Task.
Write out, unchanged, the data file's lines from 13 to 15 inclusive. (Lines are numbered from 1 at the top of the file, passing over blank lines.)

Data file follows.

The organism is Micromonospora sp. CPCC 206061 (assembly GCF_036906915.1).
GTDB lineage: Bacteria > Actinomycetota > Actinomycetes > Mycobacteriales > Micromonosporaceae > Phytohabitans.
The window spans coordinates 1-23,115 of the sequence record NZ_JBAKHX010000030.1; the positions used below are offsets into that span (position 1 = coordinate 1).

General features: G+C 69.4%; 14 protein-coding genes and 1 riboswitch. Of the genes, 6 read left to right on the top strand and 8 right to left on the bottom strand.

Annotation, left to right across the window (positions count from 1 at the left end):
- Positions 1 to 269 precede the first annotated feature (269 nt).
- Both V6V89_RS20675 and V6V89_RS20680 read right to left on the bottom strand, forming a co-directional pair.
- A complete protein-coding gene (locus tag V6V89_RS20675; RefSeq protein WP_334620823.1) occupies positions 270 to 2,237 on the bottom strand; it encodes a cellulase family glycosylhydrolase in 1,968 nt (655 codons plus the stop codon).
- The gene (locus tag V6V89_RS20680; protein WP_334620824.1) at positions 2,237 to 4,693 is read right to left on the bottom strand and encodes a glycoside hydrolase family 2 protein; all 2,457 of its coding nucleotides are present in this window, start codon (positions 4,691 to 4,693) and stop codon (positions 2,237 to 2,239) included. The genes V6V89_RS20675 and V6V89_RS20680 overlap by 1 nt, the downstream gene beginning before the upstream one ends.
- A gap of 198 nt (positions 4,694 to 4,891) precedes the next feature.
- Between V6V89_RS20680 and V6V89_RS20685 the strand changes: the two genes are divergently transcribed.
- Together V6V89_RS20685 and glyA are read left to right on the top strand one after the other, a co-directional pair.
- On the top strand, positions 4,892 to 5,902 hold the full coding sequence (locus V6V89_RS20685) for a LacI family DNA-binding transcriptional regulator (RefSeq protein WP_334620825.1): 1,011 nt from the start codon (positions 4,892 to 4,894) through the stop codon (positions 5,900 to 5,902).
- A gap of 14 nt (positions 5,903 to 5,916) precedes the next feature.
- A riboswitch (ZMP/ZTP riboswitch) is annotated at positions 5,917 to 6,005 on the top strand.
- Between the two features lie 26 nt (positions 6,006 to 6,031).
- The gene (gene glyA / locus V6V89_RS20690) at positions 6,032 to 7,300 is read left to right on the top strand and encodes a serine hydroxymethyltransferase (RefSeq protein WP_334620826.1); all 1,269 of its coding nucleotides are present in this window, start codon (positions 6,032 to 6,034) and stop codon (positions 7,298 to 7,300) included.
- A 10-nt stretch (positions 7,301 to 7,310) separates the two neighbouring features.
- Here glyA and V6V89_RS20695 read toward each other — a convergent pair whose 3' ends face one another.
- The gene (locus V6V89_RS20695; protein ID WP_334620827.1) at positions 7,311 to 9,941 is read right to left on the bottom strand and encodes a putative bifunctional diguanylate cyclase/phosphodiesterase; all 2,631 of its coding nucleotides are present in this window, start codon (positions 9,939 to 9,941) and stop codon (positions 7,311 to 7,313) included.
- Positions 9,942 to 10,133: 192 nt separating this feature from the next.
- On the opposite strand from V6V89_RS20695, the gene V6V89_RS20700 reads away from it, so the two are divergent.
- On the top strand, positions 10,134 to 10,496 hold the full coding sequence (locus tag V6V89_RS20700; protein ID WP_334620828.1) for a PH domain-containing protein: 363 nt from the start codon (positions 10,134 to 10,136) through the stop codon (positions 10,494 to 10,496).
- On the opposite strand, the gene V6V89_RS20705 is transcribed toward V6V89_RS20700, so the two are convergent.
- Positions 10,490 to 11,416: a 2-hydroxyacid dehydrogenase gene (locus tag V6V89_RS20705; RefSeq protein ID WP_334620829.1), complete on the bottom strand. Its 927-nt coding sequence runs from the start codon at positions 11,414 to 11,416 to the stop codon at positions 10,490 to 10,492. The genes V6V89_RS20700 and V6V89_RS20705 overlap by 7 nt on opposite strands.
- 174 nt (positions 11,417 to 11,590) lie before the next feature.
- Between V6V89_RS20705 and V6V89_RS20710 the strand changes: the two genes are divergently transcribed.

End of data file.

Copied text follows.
- On the top strand, positions 4,892 to 5,902 hold the full coding sequence (locus V6V89_RS20685) for a LacI family DNA-binding transcriptional regulator (RefSeq protein WP_334620825.1): 1,011 nt from the start codon (positions 4,892 to 4,894) through the stop codon (positions 5,900 to 5,902).
- A gap of 14 nt (positions 5,903 to 5,916) precedes the next feature.
- A riboswitch (ZMP/ZTP riboswitch) is annotated at positions 5,917 to 6,005 on the top strand.